Compare Historical vs Monte Carlo

Karsten picked up my article and published it over at ERN. I was fun collaborating with him, he’s a very smart cookie. In my recent analysis I thought about comparing FIREcalc, the kind of gold standard for historical based retirement calculators, and Monte Carlo. By comparing you can gain some insight into future variability in your retirement plan from 2 vastly different mathematical points of view. The Trinity study looks at historical return, in 30 year aliquots of time from 1925 to 1995. You can see already the Trinity stud is 25 years out of date. Between 1995 and today we have gone through 2 major recessions. The government is leveraged out the yin yang and they would love to loot your retirement funds to feed that beast.

The Trinity type approach uses a 50/50 portfolio as does Bengen’s earlier 1994 study and a 30 year time frame in the historical analysis. The authors give this caveat:

The word planning is emphasized because of the great uncertainties in the stock and bond markets. Mid-course corrections likely will be required, with the actual dollar amounts withdrawn adjusted downward or upward relative to the plan. The investor needs to keep in mind that selection of a withdrawal rate is not a matter of contract but rather a matter of planning.

Citation

FIREcalc is a calculator based on the Trinity methodology. It looks at aliquots of history, the length of the aliquot is set in the calculator as is yearly spending and starting portfolio value. It analyzes data from 1871 with latest data update earlier this year. The question it asks is what would have happened over history if I had the listed portfolio, and how many times historically would I have run out of money. It therefore only looks at the past in a deterministic way and presumes the past will somehow mimic the future

From FIREcalc home page:

How can FIRECalc predict future returns from past performance?

It can’t. And it doesn’t try….

Except for this kind of severe limitation FIREcalc is a very powerful planner. You can adjust all kinds of parameters like inflation and portfolio AA and even a granular portfolio mix like small caps and EM etc. It allows addition of SS income on a given date for both spouses, different spending models. A lot of time went into designing this piece of software. One problem I have is understanding how a portfolio of stocks and bonds starting in 1871 (6 years after the Civil War) provides some rational information about my portfolio ending in 2050. The program is widely used as proof of performance and many FIRE retirements are based on it’s presumptions and calculations. I don’t have a dog in that fight, people can do what ever they like and since I haven’t reached 2050 I don’t know if my presumptions will hold true. So I use FIREcalc for what it’s worth and use Monte Carlo for what it’s worth, and try to divine the tea leaves,

FIREcalc is deterministic not truly probabilistic. It looks at history and ask the question of failure in the past. Monte Carlo is entirely probabilistic but uses some historical parameters to determine the model, things like an averaged historical inflation, how assets performed both in risk and reward over some period, things like that so the model is not entirely divorced from history, but what the model predicts is a distribution of “probable futures” from most likely to least likely on both the down side and the upside. It tells you there is some chance of running out of money (10% line and below) and there is some chance of getting lotto like returns (90% line and above) and then there is the most likely result that lives on the 50% line, so Monte Carlo in some sense forward looking in terms of likelihood but NOT deterministic. Taken together the two calculators give some range of perspective.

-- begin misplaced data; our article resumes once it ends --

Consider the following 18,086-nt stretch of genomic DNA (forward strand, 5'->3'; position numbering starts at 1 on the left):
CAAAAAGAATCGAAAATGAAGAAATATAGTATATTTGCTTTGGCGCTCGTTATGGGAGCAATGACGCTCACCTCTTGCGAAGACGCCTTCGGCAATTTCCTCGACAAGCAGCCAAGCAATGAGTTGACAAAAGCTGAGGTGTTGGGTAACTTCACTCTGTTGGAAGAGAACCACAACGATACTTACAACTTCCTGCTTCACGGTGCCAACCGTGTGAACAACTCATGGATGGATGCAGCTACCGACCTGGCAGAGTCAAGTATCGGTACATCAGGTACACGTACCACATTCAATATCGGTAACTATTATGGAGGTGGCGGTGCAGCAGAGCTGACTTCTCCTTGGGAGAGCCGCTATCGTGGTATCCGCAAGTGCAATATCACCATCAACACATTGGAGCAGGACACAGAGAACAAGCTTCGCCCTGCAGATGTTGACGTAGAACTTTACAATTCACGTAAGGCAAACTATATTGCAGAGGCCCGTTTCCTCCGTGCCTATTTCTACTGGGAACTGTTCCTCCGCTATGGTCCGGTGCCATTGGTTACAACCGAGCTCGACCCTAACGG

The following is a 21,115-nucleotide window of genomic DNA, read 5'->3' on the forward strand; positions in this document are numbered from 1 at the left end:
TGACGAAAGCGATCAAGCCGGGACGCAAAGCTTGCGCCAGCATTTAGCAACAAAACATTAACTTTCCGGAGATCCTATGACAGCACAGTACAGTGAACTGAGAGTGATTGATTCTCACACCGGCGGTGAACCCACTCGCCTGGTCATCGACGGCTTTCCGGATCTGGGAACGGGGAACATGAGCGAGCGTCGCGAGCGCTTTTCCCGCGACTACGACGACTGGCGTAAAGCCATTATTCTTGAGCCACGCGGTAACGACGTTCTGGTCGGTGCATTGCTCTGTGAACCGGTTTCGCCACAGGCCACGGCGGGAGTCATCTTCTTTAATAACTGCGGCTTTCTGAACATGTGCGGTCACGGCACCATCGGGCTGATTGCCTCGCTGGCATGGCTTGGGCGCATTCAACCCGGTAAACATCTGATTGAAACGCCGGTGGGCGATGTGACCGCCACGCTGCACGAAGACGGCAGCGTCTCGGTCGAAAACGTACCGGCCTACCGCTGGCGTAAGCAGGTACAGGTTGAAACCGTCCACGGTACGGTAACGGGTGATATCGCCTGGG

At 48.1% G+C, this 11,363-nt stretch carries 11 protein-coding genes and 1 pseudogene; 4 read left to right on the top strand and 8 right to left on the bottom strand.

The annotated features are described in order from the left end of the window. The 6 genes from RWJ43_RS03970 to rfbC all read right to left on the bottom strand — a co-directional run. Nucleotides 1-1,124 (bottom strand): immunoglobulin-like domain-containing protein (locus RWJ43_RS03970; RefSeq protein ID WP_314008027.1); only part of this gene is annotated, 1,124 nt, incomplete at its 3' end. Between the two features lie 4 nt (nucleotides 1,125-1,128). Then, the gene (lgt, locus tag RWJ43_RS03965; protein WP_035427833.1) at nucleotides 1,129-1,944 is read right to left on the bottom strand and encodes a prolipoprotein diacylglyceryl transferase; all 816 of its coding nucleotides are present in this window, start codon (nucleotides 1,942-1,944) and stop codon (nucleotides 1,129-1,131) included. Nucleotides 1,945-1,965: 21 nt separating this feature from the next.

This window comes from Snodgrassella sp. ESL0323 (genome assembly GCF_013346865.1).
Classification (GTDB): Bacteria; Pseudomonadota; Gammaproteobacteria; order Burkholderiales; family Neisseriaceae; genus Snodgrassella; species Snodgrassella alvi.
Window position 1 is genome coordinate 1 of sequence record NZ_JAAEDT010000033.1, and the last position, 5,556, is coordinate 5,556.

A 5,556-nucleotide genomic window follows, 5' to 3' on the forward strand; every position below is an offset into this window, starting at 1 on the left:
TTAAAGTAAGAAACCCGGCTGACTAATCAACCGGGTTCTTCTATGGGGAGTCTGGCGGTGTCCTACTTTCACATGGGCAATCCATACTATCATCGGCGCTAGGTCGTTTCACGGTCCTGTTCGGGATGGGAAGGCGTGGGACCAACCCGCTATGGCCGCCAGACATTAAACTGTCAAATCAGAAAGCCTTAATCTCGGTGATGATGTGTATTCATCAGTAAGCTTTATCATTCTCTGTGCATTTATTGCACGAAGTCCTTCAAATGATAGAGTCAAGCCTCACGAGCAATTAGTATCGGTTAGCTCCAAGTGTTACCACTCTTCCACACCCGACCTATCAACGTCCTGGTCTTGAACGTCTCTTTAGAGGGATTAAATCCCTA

I used a 50/50 AA, a 30 year retirement and a 50 year retirement. I used US Stocks and US Bonds in the MonteCarlo and used the asset mix native to FIREcalc except I adjusted the AA to 50/50 equity/fixed. I used 1M and 40K/year withdrawal and whatever the calculator calls historical inflation. Monte Carlo allows SOR stress testing but FIREcalc does not since it only looks at history.

30 years of 4% WR on FIREcalc with historic inflation

FIRECalc looked at the 119 possible 30 year periods in the available data, starting with a portfolio of $1,000,000 and spending your specified amounts each year thereafter.

“Here is how your portfolio would have fared in each of the 119 cycles. The lowest and highest portfolio balance at the end of your retirement was $-223,952 to $4,145,063, with an average at the end of $1,146,780. (Note: this is looking at all the possible periods; values are in terms of the dollars as of the beginning of the retirement period for each cycle.)

For our purposes, failure means the portfolio was depleted before the end of the 30 years. FIRECalc found that 6 cycles failed, for a success rate of 95.0%.”

The first failure seems around year 25.

The Monte Carlo predicts 97.98 success and

Year 16 start to fail. Interesting data..

A 50 year retirement:

“FIRECalc looked at the 99 possible 50 year periods in the available data, starting with a portfolio of $1,000,000 and spending your specified amounts each year thereafter.

Here is how your portfolio would have fared in each of the 99 cycles. The lowest and highest portfolio balance at the end of your retirement was $-1,641,644 to $7,055,125, with an average at the end of $1,022,915. (Note: this is looking at all the possible periods; values are in terms of the dollars as of the beginning of the retirement period for each cycle.)

For our purposes, failure means the portfolio was depleted before the end of the 50 years. FIRECalc found that 40 cycles failed, for a success rate of 59.6%.”

Monte Carlo 50/50 AA at 50 years:

59% success vs 91% predicted difference between the 2 calculations. Amazing!

80% AA at 50 years